Six weeks after the Foster fight, Finnegan faced Rudiger Schmidtke at Wembley, having been ordered by the European Boxing Union to defend his European title against him or risk being stripped of it. Finnegan lost by a 12th round TKO after sustaining a bad cut on his nose. He remained inactive for four months, before successfully defending his British and Commonwealth titles against Roy John, winning a 15 round decision at Wembley.
Finnegan's next defence of his British and Commonwealth belts was against new European champion and emerging British light-heavyweight contender John Conteh; Finnegan lost a 15 round decision. He then won a ten round decision over Mike Quarry, before facing Conteh again. This time Finnegan was stopped on cuts after six rounds. Finnegan then dropped a decision against Johnny Frankham for the British light-heavyweight title, before avenging that loss to win the Lonsdale Belt outright. That proved to be his final fight, as Finnegan retired from boxing in 1975 after undergoing surgery to repair a detached retina. His final record stood at 29–7–1.
- Finnegan, Chris (1976). Finnegan: Self-portrait of a Fighting Man. MacDonald and Jane's. ISBN 0-354-04023-5.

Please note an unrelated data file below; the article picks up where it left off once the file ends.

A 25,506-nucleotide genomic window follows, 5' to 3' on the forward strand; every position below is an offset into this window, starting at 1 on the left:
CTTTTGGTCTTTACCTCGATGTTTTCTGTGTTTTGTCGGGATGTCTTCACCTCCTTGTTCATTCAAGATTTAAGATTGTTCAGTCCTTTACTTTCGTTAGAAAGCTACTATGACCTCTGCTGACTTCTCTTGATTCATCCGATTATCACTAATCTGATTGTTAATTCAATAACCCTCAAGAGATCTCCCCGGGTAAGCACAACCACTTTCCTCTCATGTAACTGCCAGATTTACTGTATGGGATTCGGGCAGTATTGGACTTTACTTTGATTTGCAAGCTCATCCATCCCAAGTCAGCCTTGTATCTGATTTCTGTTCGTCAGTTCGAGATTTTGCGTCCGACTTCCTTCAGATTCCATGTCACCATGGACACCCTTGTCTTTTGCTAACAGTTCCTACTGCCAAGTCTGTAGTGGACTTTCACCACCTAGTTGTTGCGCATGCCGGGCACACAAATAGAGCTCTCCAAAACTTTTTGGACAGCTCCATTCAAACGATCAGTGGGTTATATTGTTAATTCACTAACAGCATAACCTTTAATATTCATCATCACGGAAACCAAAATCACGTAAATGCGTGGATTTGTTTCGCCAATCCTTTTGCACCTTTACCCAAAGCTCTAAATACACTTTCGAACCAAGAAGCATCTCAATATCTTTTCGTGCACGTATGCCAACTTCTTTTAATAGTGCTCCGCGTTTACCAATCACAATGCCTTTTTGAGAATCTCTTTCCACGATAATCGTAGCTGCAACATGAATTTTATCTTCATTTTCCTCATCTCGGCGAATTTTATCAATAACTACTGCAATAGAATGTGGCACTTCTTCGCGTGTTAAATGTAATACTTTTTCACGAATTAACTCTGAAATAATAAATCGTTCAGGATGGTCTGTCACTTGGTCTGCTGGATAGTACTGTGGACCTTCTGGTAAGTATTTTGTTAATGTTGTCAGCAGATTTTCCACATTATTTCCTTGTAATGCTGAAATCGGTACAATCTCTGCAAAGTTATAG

- Chris Finnegan. sports-reference
- Finnegan, Chris (1976). Finnegan: Self-portrait of a Fighting Man. MacDonald and Jane's. p. 9. ISBN 0-354-04023-5.
- Finnegan (1976). Finnegan. pp. 15–19.
- Finnegan (1976). Finnegan. p. 59.
- Finnegan (1976). Finnegan. p. 40.
- "17.European Championships – Rome, Italy – May 25 – June 2, 1967". amateur-boxing.strefa.pl. Retrieved 3 March 2009.
- Wallechinsky, David and Jaime Loucky (2008). "Boxing: Middlewight". In The Complete Book of the Olympics: 2008 Edition. London: Aurum Press, Limited. pp.449–50.
- Finnegan (1976). Finnegan. p. 87.
- Finnegan (1976). Finnegan. p. 73.
- Finnegan (1976). Finnegan. p. 81.
- "Harrison wins first British boxing gold medal for 32 years". Sports Illustrated. 1 October 2000. Retrieved 3 March 2009.
- Finnegan (1976). Finnegan. p. 94.
- "The Day Cheryl Finnegan added brass to the golden hoard". London: The Guardian. 28 October 2000. Retrieved 3 March 2009.
- Finnegan (1976). Finnegan. p. 82.
- Finnegan (1976). Finnegan. p. 89.
- Finnegan (1976). Finnegan. pp. 103–104.
- "Winning a decision in Germany isn't exactly 'Mission: Impossible'". ESPN.com. Retrieved 3 March 2009.
- Finnegan (1976). Finnegan. p. 109.
- Finnegan (1976). Finnegan. p. 113.
- Finnegan (1976). Finnegan. p. 119.
- Finnegan (1976). Finnegan. p. 121.
- Finnegan (1976). Finnegan. pp. 139–149.
- Rawling, John (3 March 2009). "Mexico Olympic champion Finnegan dies aged 64". London: The Guardian. Retrieved 3 March 2009.
Joe Frazier W15 Muhammad Ali
(8 March 1971)
|Ring Magazine Fight of the Year
1972 – Bob Foster TKO14 Chris Finnegan
George Foreman TKO2 Joe Frazier
(22 January 1973)